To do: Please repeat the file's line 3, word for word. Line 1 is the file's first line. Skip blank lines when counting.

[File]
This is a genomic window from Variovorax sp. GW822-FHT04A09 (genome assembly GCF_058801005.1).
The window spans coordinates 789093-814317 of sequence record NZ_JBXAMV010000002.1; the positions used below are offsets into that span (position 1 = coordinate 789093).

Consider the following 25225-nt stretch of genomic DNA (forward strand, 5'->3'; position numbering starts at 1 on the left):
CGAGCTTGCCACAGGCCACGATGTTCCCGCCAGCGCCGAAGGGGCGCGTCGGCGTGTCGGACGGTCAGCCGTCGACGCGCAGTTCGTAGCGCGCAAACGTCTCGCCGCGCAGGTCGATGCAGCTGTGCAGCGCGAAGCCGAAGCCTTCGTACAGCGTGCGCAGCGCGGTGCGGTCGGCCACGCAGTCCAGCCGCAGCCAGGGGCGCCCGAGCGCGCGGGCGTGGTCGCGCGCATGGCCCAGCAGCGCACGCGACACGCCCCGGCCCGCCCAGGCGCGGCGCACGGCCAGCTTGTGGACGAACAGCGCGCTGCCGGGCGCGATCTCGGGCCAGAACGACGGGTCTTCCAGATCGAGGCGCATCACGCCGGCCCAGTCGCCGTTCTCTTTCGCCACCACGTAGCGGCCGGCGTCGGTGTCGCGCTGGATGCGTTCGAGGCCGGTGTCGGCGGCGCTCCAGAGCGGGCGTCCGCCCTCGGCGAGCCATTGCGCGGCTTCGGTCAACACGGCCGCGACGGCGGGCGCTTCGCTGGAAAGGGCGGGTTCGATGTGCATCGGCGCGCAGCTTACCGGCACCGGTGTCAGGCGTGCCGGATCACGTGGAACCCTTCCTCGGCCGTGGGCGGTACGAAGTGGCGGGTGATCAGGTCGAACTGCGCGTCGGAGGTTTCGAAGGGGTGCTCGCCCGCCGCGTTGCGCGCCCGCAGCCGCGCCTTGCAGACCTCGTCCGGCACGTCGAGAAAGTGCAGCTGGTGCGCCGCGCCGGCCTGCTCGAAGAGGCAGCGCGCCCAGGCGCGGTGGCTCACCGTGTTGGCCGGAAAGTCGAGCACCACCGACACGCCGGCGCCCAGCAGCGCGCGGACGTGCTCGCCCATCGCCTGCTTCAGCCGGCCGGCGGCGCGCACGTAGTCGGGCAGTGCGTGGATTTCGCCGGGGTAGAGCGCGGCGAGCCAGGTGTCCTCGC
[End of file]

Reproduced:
Consider the following 25225-nt stretch of genomic DNA (forward strand, 5'->3'; position numbering starts at 1 on the left):